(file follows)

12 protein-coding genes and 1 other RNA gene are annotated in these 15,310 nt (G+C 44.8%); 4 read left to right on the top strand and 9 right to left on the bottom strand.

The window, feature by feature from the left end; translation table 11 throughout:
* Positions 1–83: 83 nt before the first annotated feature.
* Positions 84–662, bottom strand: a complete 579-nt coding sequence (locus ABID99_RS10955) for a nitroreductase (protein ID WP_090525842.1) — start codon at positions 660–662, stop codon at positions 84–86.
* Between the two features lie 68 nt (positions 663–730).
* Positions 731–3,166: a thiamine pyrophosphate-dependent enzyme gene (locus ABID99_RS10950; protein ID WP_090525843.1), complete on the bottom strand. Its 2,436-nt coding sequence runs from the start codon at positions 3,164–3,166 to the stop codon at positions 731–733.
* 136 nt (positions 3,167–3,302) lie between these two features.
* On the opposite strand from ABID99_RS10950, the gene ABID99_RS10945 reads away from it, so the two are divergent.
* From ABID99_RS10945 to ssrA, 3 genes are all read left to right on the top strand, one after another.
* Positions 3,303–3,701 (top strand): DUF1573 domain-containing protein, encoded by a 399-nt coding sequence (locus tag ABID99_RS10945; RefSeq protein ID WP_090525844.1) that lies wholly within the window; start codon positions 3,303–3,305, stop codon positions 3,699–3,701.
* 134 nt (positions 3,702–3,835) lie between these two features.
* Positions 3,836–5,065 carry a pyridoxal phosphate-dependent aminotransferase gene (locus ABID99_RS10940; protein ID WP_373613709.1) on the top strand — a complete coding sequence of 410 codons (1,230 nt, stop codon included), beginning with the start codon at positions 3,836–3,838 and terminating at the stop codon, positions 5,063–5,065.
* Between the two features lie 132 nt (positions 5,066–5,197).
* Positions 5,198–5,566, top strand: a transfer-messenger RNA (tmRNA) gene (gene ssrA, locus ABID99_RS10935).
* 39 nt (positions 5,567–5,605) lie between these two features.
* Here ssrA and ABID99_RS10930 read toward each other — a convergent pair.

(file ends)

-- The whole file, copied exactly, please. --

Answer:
12 protein-coding genes and 1 other RNA gene are annotated in these 15,310 nt (G+C 44.8%); 4 read left to right on the top strand and 9 right to left on the bottom strand.

The window, feature by feature from the left end; translation table 11 throughout:
* Positions 1–83: 83 nt before the first annotated feature.
* Positions 84–662, bottom strand: a complete 579-nt coding sequence (locus ABID99_RS10955) for a nitroreductase (protein ID WP_090525842.1) — start codon at positions 660–662, stop codon at positions 84–86.
* Between the two features lie 68 nt (positions 663–730).
* Positions 731–3,166: a thiamine pyrophosphate-dependent enzyme gene (locus ABID99_RS10950; protein ID WP_090525843.1), complete on the bottom strand. Its 2,436-nt coding sequence runs from the start codon at positions 3,164–3,166 to the stop codon at positions 731–733.
* 136 nt (positions 3,167–3,302) lie between these two features.
* On the opposite strand from ABID99_RS10950, the gene ABID99_RS10945 reads away from it, so the two are divergent.
* From ABID99_RS10945 to ssrA, 3 genes are all read left to right on the top strand, one after another.
* Positions 3,303–3,701 (top strand): DUF1573 domain-containing protein, encoded by a 399-nt coding sequence (locus tag ABID99_RS10945; RefSeq protein ID WP_090525844.1) that lies wholly within the window; start codon positions 3,303–3,305, stop codon positions 3,699–3,701.
* 134 nt (positions 3,702–3,835) lie between these two features.
* Positions 3,836–5,065 carry a pyridoxal phosphate-dependent aminotransferase gene (locus ABID99_RS10940; protein ID WP_373613709.1) on the top strand — a complete coding sequence of 410 codons (1,230 nt, stop codon included), beginning with the start codon at positions 3,836–3,838 and terminating at the stop codon, positions 5,063–5,065.
* Between the two features lie 132 nt (positions 5,066–5,197).
* Positions 5,198–5,566, top strand: a transfer-messenger RNA (tmRNA) gene (gene ssrA, locus ABID99_RS10935).
* 39 nt (positions 5,567–5,605) lie between these two features.
* Here ssrA and ABID99_RS10930 read toward each other — a convergent pair.